A former property developer has had more than €19m in debt written off by the High Court under a personal insolvency arrangement (PIA).
The debt deal secured by Cavan businessman Eamon Murray (59) is the largest approved by the court so far this year.
Mr Murray’s financial difficulties arose from the demise of his property and construction development firm Greenspan Estates Ltd.
The company dissolved in 2011 and its assets were sold off by various creditors.
But Mr Murray, of Killycarney, Blacklion, Co Cavan, still faced considerable debts as a result of personal guarantees he gave for company loans.
The arrangement was approved by Mr Justice Mark Sanfey after being presented to the court by Keith Farry BL, counsel for Mr Murray’s personal insolvency practitioner Nicholas O’Dwyer of Grant Thornton.
In an affidavit, Mr Murray said he hoped the PIA would bring an end to “stress and turmoil” which had “lingered over me for the past 15 years since the economic recession of 2008”.
He said he had engaged Mr O’Dwyer for advice when he was faced with repossession proceedings from Start Mortgages after losing “everything but the family home”.
In an affidavit, his practitioner Mr O’Dwyer said the arrangement would give creditors a better return than if Mr Murray were to be made bankrupt while also allowing him to retain ownership of his home with a sustainable mortgage.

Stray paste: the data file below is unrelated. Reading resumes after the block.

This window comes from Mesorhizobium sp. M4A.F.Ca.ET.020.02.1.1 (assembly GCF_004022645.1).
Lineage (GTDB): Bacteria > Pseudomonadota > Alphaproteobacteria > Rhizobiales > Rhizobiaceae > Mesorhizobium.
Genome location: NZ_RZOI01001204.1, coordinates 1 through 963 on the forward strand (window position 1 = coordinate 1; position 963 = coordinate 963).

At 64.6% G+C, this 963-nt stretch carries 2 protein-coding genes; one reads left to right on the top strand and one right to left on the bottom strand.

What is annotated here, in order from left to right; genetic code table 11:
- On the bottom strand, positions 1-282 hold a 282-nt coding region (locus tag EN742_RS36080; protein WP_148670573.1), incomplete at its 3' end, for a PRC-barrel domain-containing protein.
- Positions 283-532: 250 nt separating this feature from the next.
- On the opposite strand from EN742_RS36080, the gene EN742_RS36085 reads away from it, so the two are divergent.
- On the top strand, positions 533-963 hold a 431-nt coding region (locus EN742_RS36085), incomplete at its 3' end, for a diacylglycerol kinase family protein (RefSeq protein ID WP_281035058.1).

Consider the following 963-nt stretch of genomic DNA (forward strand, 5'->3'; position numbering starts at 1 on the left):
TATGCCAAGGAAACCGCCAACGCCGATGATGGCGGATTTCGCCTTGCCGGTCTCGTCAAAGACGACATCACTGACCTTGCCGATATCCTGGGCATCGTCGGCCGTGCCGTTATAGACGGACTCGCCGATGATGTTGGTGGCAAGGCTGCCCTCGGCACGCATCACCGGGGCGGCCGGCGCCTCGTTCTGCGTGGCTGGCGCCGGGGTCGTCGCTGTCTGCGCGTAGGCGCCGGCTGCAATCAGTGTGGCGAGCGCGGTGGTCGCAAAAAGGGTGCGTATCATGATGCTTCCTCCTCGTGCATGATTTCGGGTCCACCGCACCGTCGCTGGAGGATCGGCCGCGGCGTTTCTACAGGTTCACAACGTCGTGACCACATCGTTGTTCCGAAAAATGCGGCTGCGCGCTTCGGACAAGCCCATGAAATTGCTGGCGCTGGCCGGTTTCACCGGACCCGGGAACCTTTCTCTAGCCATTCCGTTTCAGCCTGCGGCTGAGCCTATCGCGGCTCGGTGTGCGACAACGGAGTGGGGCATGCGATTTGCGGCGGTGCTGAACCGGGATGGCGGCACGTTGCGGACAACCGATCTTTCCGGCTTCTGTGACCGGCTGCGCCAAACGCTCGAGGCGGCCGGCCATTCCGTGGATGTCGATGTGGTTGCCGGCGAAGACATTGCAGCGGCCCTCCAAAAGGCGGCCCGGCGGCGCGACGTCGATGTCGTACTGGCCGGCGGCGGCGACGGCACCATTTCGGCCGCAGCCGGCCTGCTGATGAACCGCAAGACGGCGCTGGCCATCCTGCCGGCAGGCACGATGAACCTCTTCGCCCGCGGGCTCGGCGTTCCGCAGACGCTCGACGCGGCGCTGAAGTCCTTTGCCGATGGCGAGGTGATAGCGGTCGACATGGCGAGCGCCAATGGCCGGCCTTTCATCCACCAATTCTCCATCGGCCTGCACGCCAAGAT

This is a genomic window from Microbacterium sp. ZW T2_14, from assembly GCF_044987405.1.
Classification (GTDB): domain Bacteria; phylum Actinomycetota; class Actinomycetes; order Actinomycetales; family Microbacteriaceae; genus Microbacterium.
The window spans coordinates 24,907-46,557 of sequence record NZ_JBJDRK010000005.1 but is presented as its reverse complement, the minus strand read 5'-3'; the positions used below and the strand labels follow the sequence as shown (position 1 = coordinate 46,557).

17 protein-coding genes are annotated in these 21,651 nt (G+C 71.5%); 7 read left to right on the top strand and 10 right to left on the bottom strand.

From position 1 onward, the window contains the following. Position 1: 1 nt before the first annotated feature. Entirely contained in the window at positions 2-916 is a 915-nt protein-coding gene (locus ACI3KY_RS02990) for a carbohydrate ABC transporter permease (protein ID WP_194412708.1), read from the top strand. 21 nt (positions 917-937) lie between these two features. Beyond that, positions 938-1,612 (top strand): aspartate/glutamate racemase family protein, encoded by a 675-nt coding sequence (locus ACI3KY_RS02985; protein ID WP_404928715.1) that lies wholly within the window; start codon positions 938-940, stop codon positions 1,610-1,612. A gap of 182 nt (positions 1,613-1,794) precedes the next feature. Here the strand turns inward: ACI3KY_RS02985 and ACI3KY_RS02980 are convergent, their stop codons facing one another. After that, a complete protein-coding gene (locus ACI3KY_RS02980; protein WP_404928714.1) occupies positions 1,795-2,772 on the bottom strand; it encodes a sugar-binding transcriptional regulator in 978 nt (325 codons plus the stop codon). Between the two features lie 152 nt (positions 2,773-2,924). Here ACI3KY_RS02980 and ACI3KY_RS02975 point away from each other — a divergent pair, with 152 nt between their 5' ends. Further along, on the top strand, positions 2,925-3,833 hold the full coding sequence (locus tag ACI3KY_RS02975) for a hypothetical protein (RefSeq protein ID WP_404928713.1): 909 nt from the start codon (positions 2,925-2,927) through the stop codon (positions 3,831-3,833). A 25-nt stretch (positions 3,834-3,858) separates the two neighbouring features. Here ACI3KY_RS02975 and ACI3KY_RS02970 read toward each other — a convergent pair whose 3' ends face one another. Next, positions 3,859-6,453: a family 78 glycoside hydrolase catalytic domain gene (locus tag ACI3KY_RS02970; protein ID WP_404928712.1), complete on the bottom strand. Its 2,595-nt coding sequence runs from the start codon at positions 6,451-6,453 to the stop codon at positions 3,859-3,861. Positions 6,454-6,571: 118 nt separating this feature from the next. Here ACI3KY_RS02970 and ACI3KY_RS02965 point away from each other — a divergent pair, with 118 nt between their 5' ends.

Mr Farry told the court that debts totalling €19,029,363 will be written off in return for a contribution of just €9,329 to creditors.
Under the terms of the arrangement, Mr Murray will have his mortgage restructured and can hold onto his €220,000 home.
His BMW X5 has also been excluded from the deal as it was deemed required for work and personal use.
Mr Murray is now working as a building foreman.
His largest creditor was Bank of Ireland, which he owed €15.9m.
Other creditors included Pepper Finance Corporation, which was owed €944,000, Allied Irish Bank, owed €878,000 and the Revenue Commissioners, which he owed €453,000.
The PIA was largely opposed by creditors at a meeting in December last year and went to the High Court by way of an appeal under personal insolvency legislation.
According to legal filings, more than €319,000 was owed on Mr Murray’s home.
Under the arrangement, the debt will be reduced to €245,000, with interest-only payments for a year before reverting to full repayments over a 15-year period.
A receiver is also set to be appointed to land in Tullyhaw, Blacklion, worth €50,000, with the proceeds set to go to Bank of Ireland.
Third-party funds totalling €10,000 will be used to clear a preferential debt owed to the Revenue.
In his affidavit, Mr Murray said his difficulties were the result of the failure of Greenspan Estates, which he owned with a business partner, Martin Clancy.
He had personally guaranteed several loans.
Sums owed on a number of loans were reduced by the sale of the company’s sites, buildings and machinery, while forestry lands were also sold by a receiver.
He said all of his savings were taken and offset against his loan balances.
However, he remained heavily indebted and in danger of losing his home.
Mr Murray said that he had continued to make efforts to engage with his creditors since the very beginning of the insolvency process and had paid varying sums towards his mortgage.